"Those Israelites were delivered from that sudden death and from Pharaoh's bondage, by the lamb's offering, which signified Christ's suffering; through which we be delivered from everlasting death, and from the devil's cruel reign, if we rightly believe in the true Redeemer of the whole world, Christ the Saviour. That lamb was offered in the evening; and our Saviour suffered in the sixth age of this world. This age of this corruptible world, is reckoned unto the evening. They marked with the lamb's blood, upon the doors and the upper posts, Thau, that is, the sign of cross, and so were defended from the angels that killed the Egyptians' first-born child. And we ought to mark our foreheads and our bodies with the token of Christ's rood, that we also may be delivered from destruction, when we shall be marked both on forehead, and also in heart, with the blood of our Lord's suffering. Those Israelites did eat the lamb's flesh at their Easter time, when they were delivered; and we receive ghostly Christ's body, and drink his blood, when we receive with true belief that holy housel. That time they kept with them at Easter seven days, with great worship, when they were delivered from Pharaoh, and went from that land. So also Christian men keep Christ's resurrection at the time of Easter these seven days, because through his suffering and rising we be delivered, and be made clean by going to this holy housel, as Christ saith in his Gospel: Verily, verily I say unto you, ye have no life in you except ye eat my flesh, and drink my blood. He that eateth my flesh and drinketh my blood, abideth in me, and I in him, and hath that everlasting life, and I shall raise him up in the last day. I am the lively bread that came down from heaven: not so as your forefathers did eat that heavenly bread in the wilderness, and afterwards died. He that eateth this bread liveth for ever. He blessed bread before his suffering, and divided it to his disciples, thus saying, Eat of this bread; it is my body: and do this in my remembrance. Also he blessed wine in one cup, and said, Drink ye all of this. This is my blood that is shed for many, in forgiveness of sins. The apostles did as Christ commanded; that is, they blessed bread and wine to housel again afterwards in his remembrance. Even so, also, their successors and all priests, by Christ's commandment, do bless bread and wine to housel in his name with the apostolic blessing.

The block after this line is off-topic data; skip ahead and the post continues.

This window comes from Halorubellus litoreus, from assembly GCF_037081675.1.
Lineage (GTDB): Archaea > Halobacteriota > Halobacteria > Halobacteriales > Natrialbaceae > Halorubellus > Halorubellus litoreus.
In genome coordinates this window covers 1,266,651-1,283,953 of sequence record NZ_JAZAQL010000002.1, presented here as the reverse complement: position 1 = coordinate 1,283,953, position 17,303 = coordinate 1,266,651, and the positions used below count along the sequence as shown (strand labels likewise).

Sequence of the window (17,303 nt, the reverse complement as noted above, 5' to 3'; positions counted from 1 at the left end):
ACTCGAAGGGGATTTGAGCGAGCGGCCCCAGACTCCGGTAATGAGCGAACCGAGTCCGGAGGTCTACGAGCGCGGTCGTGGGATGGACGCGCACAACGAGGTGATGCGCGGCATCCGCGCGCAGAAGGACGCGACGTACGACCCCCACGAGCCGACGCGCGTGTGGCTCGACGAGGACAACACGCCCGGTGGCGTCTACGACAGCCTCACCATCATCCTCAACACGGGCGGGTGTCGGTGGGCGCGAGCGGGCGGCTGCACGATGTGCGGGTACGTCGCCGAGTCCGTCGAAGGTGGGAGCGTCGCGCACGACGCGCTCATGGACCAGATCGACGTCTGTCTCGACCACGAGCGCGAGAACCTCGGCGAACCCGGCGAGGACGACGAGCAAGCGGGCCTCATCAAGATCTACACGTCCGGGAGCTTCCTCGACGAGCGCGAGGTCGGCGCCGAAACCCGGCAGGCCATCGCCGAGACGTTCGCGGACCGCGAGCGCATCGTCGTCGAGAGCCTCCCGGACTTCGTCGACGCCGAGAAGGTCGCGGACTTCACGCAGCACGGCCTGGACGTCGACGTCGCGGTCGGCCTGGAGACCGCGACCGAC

"Now men have often searched and do yet often search, how bread that is gathered of corn, and through fire's heat baked, may be turned to Christ's body; or how wine that is pressed out of many grapes is turned, through one blessing, to the Lord's blood. Now say we to such men, that some things be spoken of Christ by signification, and some be things certain. True this is, and certain, that Christ was born of a maid, and suffered death of his own accord, and was buried, and on this day rose from death. He is said to be bread by signification, and a lamb, and a lion, and a mountain. He is called bread, because he is our life, and angels' life. He is said to be a lamb for his innocency; and a lion for strength, wherewith he overcame the strong devil. But Christ is not so, notwithstanding, after true nature; neither bread, nor a lamb, nor a lion. Why is then the holy housel called Christ's body, or his blood, if it be not truly what it is called? Truly the bread and the wine which in the supper by the priest are hallowed, show one thing without, to human understanding, and another thing within, to believing minds. Without, they be seen bread and wine, both in figure and in taste; and they be truly, after their hallowing, Christ's body and his blood, through ghostly mystery.